For the first time in nine months, the Washington Capitals celebrated a victory on the road tonight. Dennis Maruk scored all three goals as the Capitals whipped the Pittsburgh Penguins, 3-1, before a disgruntled crowd announced as 6,888.
Maruk's fifth National Hockey League hat trick consisted of a power-play goal in the first period, a shorthanded score in the second and an equal-strength marker in the third.
"It's always a thrill to score three goals, but it's a big thrill for us to win a game," Maruk said. "We've had so many ties. It's a big game for us to win on the road."
Neither Gary Green, the Capital coach, nor Max McNab, the general manager, could remember the team's last success on foreign ice and, after a moment's thought, McNab said, "By God, it has been a while."
It was on Feb. 16 at Vancouver that the Capitals last won away from home and since then they failed 16 times, seven of them ties. Washington had not won anywhere since Oct. 21, losing three and playing six ties.
Although Maruk has scored at least one point in nine straight games, only one short of Robert Picard's club record, he had not been playing with his usual spark and Green had called him in to discuss it.
"He hasn't been skating as quickly as he's capable of," Green said. "He's capable of buzzing, of getting underneath a lot of guys. He skated better tonight than he has for a long time. He was motoring, firing the puck and getting it away quickly."
Maruk opened the scoring on a power-play rebound of a Rich Green shot, the only extra-man score in a game that saw each team receive eight power-play opportunities.
Jim Hamilton, recalled today from Binghamton, pulled Pittsburgh even with a 45-footer that eluded goalie Wayne Stephenson.
Maruk scored the winner late in the second period, at the exact second that Ryan Walter completed serving a double minor, for interference and unsportsmanlike conduct. Dennis Ververgaert, at the left wing just inside the Pittsburgh blueline, made a perfect pass to Maruk at the inner edge of the right-wing circle and Maruk did not miss.
Maruk completed the scoring early in the third period with a 40-footer that bounced between the legs of goalie Rob Holland, screened by his own defenseman, Ron Stackhouse.
"I've been thinking more defense for a few games," Maruk said. "The teams I was with before Washington and here, before Gary Green was coach, all I thought was offense.Prony (Jean Pronovost) and Bob (Kelly) are up-and-down wingers who know the defensive game and I've never really known the defensive game. In Oakland and Cleveland, I was just told to score goals.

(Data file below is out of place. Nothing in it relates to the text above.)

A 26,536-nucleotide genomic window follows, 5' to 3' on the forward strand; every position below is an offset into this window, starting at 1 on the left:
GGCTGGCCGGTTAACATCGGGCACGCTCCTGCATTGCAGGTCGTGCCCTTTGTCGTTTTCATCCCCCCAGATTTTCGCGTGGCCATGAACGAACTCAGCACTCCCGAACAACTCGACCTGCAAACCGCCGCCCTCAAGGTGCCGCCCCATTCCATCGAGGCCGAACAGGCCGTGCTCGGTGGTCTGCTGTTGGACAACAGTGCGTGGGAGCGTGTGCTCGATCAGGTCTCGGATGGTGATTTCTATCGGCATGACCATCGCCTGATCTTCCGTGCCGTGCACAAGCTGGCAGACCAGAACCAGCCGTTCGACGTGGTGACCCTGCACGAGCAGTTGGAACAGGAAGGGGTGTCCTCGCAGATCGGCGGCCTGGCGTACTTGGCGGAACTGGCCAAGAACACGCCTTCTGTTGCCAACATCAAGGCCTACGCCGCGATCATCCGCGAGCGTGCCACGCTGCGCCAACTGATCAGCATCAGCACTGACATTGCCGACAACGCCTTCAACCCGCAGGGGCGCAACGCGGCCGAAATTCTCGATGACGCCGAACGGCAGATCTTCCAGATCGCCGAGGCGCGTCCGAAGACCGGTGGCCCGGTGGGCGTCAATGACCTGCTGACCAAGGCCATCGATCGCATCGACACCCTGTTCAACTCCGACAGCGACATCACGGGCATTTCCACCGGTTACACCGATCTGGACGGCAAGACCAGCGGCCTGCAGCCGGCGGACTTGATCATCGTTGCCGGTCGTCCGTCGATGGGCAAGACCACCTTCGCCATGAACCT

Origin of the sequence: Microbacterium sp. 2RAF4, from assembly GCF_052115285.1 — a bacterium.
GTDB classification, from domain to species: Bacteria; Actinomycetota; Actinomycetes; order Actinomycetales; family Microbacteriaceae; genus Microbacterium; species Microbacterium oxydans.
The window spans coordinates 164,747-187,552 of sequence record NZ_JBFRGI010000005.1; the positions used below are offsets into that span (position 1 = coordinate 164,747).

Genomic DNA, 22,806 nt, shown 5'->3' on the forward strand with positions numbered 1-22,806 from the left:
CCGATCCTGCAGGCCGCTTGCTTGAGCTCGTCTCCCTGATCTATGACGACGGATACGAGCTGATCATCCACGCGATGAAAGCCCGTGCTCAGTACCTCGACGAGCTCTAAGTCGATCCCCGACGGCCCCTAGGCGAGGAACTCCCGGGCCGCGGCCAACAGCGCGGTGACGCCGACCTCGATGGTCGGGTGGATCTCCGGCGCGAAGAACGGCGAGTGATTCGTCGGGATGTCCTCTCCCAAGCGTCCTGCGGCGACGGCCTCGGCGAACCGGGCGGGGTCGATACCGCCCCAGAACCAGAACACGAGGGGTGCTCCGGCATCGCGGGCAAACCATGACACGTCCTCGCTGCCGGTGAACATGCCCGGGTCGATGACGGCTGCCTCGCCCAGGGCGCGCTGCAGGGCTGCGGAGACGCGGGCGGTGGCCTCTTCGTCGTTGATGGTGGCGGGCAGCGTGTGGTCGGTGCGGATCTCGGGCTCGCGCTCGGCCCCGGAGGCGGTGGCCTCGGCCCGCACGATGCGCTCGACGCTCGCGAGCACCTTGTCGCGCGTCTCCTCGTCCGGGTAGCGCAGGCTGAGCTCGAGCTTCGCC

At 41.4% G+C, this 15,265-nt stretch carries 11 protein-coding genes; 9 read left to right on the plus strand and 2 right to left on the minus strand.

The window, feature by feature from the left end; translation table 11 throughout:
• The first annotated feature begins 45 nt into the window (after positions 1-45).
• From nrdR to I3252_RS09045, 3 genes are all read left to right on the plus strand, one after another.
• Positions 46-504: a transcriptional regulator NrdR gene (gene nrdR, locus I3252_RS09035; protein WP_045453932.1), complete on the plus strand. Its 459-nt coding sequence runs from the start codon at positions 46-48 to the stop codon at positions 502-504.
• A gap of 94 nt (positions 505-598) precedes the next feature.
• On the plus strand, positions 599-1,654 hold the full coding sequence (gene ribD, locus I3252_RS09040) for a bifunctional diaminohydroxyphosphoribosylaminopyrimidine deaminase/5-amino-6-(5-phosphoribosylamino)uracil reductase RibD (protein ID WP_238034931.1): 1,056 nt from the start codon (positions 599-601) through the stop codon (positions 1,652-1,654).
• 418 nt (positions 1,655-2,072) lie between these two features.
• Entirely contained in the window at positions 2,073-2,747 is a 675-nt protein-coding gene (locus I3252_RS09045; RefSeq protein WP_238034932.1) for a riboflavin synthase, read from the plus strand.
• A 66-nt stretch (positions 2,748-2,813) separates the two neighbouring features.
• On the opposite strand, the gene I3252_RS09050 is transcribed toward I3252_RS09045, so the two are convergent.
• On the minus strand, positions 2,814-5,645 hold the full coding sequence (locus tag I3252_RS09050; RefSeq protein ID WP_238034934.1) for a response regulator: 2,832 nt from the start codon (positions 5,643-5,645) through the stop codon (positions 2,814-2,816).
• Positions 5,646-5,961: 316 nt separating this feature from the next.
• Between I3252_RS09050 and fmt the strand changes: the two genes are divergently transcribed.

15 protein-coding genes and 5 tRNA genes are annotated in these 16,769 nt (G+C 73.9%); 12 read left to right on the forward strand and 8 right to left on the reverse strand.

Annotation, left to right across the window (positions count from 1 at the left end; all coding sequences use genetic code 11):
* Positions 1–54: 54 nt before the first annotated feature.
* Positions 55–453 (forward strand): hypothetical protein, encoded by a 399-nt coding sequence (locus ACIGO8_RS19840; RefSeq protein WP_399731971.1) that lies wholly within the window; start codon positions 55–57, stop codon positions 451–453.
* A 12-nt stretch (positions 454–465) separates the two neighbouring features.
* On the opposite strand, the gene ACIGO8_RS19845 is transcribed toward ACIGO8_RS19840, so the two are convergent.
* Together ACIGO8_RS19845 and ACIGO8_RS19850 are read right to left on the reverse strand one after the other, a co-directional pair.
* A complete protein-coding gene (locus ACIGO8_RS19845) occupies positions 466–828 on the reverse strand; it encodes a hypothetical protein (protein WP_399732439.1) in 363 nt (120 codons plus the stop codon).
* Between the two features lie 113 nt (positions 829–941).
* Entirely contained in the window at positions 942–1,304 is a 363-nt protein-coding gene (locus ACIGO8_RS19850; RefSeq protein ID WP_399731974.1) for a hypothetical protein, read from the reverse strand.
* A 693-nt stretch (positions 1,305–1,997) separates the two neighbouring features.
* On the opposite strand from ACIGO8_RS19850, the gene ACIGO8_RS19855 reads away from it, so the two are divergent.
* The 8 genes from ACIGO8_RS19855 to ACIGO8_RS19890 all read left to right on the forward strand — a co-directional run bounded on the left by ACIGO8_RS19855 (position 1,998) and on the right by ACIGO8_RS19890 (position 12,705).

"Thinking about defense, I've been a little hesitant about my skating. I'm watching where I'm going. And there are times when the injury sits in the back of my mind for a few seconds before it disappears. It was a serious injury and I don't want that to happen again."
Maruk underwent surgery a year ago for torn ligaments in his right knee and he still feels numbness there, particularly in the nerves that were cut during the operation.
For a while tonight there was fear of another serious injury. Bengt Gustafsson was knocked unconscious at the two-minute mark when Pittsburgh's Randy Carlyle nailed him with a solid check at center ice as he was looking back for the puck. Gustafsson was wheeled off on a stretcher and taken to Presbyterian University Hospital, where X-rays proved negative and it appeared Gustafsson had nothing more than a strained neck.
"He was out like a light," said trainer Gump Embro, who raced to Gustafsson's aid and pried his mouth open to prevent him from swallowing his tongue. "He must have been out before he hit the ice. It took me a while to get him open, because his teeth and jaw locked right up.
"He bit my fingers opening him up. We were really afraid of a neck injury, which is why the stretcher was used. And a cervical collar was put on him, too, just in case. But it looks like just a minor whiplash."
The Pittsburgh fans, who spent much of the night booing the home team, showed their usual compassion when Gustafsson was hurt. One segment chanted "1-2-3-4-5-6-7-8-9-10, you're out" a couple of times.
In the end, the Capitals, who scored only one goal in two defeats here a year ago, enjoyed the last laugh.